What is a Bidet and How to Use a Bidet?
Ah America, land of the free and home of the brave! Now if only that courage can extend to trying and using the new type of Japanese toilets called washlets instead of the old-style toilets we’ve been using for a hundred years. Many of them are made by Toto (the most popular toilet manufacturer in Japan) and they’re sometimes called the Toto bidet. But for Americans, that just leads to more questions, such as what’s the bidet definition and how does a bidet work?
These are questions that all over the world they don’t bother asking, because bidets are common everywhere except in America.
What is a Bidet?
Simply put, a bidet is like a toilet, except it’s like a shower for your nether regions. It’s designed to help you clean up and freshen up after you’ve used the toilet. You straddle the bidet, and then jets of spray water come up so you can get clean. It offers a more thorough cleansing than using just dry toilet paper.
These things were invented by the French (if you didn’t get that from the name, which you pronounce with a silent t). They’ve been in use since the early 1700s by the French aristocracy, which as you would expect were quite adamant in matters of hygiene and cleanliness.
At first, it was simply a water-filled bowl, and you used your hand to splash water on yourself. By about 1750, they incorporated a hand pump to the bidet which sprayed the water upward. This was the start of the modern bidet.
In most cases, the toilet is separate from the bidet, but that’s beginning to change. In the Toto bidet, for example, the toilet and bidet functions are built into one device.
How Do You Use a Bidet?
For prudish Americans, it’s probably best to read this article than to get the info from some other medium. You have to admit, this subject can be rather discomfiting for sensitive American sensibilities regarding doing a “number 2”. The fact that we still use these euphemisms speaks a lot about our queasiness about the subject matter.
So, of course, talking about these things can be a cause for embarrassment. And watching a video on using a bidet may be out of the question for most Americans, regardless of the fact that they are the greatest producers and consumers of porn in the world.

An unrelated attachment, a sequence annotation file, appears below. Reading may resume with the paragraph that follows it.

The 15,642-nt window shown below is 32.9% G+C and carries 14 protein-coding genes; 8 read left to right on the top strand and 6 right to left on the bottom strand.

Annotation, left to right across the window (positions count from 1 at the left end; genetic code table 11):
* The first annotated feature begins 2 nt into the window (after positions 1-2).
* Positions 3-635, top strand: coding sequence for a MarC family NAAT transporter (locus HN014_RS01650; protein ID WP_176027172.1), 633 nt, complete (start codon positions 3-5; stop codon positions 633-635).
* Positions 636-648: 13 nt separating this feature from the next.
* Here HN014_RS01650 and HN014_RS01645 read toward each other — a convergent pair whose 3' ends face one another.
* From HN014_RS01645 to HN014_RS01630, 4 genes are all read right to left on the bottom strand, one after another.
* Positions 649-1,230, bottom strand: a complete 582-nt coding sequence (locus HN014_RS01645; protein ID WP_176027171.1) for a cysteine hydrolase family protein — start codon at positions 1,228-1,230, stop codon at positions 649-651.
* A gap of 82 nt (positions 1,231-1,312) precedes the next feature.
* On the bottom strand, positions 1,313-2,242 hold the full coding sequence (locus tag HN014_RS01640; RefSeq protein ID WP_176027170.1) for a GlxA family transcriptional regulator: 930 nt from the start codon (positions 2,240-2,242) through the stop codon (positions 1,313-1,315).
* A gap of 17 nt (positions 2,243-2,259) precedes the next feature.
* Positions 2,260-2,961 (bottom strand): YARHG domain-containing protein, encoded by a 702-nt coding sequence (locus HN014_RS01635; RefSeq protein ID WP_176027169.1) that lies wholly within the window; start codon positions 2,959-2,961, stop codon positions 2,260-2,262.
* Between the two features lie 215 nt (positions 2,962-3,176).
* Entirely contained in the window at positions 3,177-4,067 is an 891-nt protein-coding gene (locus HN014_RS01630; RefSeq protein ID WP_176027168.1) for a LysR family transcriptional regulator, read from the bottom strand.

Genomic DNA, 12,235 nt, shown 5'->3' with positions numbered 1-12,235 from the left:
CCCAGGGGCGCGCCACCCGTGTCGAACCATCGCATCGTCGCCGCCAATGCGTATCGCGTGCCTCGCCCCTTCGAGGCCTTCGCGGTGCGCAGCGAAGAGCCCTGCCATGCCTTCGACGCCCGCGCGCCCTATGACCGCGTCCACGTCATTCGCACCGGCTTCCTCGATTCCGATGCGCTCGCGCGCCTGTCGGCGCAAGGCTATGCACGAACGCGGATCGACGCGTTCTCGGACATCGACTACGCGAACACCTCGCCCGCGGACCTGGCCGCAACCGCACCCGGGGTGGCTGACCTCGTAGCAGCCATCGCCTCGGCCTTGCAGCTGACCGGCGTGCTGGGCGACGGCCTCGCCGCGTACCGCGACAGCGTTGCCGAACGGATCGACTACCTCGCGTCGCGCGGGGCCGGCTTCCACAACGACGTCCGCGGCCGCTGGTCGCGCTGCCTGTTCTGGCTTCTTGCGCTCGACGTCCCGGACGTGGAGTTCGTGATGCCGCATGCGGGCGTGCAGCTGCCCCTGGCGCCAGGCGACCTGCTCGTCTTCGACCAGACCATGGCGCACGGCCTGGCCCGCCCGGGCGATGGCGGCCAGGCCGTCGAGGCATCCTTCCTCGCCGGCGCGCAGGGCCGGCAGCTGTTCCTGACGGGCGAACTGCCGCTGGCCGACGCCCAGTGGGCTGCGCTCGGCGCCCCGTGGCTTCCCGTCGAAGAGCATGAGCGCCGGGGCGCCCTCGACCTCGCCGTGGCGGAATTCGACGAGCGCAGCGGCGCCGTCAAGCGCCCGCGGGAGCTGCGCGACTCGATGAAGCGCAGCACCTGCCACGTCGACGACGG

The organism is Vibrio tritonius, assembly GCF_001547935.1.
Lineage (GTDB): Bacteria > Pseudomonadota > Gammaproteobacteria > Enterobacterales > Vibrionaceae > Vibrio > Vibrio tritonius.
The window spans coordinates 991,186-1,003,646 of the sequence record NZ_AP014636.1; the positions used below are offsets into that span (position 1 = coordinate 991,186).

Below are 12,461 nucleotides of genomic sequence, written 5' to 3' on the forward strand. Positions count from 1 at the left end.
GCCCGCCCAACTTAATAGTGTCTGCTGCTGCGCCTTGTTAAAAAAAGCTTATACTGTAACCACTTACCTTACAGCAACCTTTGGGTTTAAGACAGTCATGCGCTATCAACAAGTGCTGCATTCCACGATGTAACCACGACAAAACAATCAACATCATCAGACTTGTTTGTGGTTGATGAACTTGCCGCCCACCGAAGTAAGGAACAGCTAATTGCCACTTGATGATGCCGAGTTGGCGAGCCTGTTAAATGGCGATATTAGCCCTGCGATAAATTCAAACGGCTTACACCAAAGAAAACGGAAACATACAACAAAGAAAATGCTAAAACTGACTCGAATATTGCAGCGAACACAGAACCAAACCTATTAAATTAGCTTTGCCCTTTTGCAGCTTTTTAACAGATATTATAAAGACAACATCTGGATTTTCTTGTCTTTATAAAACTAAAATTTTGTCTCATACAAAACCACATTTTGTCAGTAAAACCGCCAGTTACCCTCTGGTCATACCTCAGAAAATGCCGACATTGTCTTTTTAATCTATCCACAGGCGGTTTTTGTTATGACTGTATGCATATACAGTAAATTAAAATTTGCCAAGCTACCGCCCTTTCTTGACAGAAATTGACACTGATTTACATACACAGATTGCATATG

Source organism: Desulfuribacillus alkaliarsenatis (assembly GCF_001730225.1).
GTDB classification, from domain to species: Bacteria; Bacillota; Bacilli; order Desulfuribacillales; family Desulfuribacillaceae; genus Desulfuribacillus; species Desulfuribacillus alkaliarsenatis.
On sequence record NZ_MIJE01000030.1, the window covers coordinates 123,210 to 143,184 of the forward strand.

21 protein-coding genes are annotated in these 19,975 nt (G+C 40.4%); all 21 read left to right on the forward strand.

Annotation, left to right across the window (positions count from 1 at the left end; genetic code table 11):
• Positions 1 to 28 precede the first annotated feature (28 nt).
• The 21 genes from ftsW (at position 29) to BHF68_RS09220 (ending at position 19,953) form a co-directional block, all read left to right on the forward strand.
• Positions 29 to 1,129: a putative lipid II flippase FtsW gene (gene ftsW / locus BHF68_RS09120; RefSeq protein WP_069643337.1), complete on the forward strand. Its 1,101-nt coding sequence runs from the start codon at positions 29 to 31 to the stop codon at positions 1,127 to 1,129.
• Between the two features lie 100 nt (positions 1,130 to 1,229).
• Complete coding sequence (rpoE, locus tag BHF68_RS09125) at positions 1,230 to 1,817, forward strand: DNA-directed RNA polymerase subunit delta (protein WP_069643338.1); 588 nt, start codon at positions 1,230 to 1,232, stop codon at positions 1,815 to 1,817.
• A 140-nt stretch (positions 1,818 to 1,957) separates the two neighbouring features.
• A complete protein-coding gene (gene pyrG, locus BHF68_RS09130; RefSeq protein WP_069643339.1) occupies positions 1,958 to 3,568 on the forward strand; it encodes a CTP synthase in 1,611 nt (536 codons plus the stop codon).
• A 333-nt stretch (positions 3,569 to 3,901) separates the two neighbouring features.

Now let’s begin:
- First you use the toilet. The bidet, as we’ve said, is designed for use after you’ve done your business.
- Then you straddle the bidet. You’ll have to transfer location when you have a standalone bidet in the bathroom. Now you can sit astride it as you would a toilet. But it may be a better idea to remove your pants altogether and sit backwards since the controls of the bidet is near the wall.
- Turn on the water carefully with only a slight turn of the control. This is important if you’re using the bidet for the first time, because the bidet may send a high jet of water.
- If the bidet has controls for hot and cold water, you may want to start with adjusting the cold water first. While some bidets may need time to heat up the water, other bidets don’t need time to heat the water up. So while you may be uncomfortable at first with the splash of cold water spray, at least you don’t end up with a nasty burn in rather sensitive areas of your anatomy.
- Your position over the bidet is a matter of personal preference, although most bidets are designed so that you can sit down on them. So you can do just that, or hover over it in a squatting position. Just position yourself so that the water jets clean the areas you want to clean.
- Now use your hands to clean the area, just as you would use your hands to clean yourself when you’re showering.
- Afterwards, you can use the dryer if the bidet has one built in. Other bidets have an attached towel you can use to wash your nether regions. You can also use toilet paper to dry up if you want.
- When you’re done, for a few seconds afterwards you should run the jets at low pressure to rinse the basin. This keeps the bidet fresh.
- Now wash your hands thoroughly using soap and water.
Obviously, if your hands are dirty you don’t just swipe it with a dry toilet paper and consider your hands clean afterwards. So why should your nether regions be clean just because you swiped toilet paper on it? This is the riddle of American sanitary habits which has the rest of the world truly puzzled.
Why are Bidets Uncommon in the US?
Nobody knows for sure. In the US, cultural habits make this subject an uncomfortable topic for discussion. There are several theories. One hypothesis is that the Brits in the 1700s were not exactly fans of French aristocracy, so the colonists automatically disdained something that the French aristocracy used.
The US first became aware of bidets when their soldiers liberated France in WWII. The problem was that since most of these guys only encountered them in the brothels, they associated its use with immorality. And they didn’t exactly talk about it when they went back home, because after all, they didn’t exactly cherish explaining their visit to a brothel to their families in the US.
This lack of familiarity with bidets became evident in the 1960s, when a would-be entrepreneur named Arnold Cohen tried to market the bidet in the US. The problem was that 99% of the people in the country had never even heard of the bidet (and the 1% thought it was naughty). He really couldn’t find ways to run ads about bidets, because most people considered the topic vulgar.
In any case, we’re now well into the new millennium, and with the Internet and hopefully more open minds, Americans can learn to use the bidet, and perhaps learn to appreciate it too.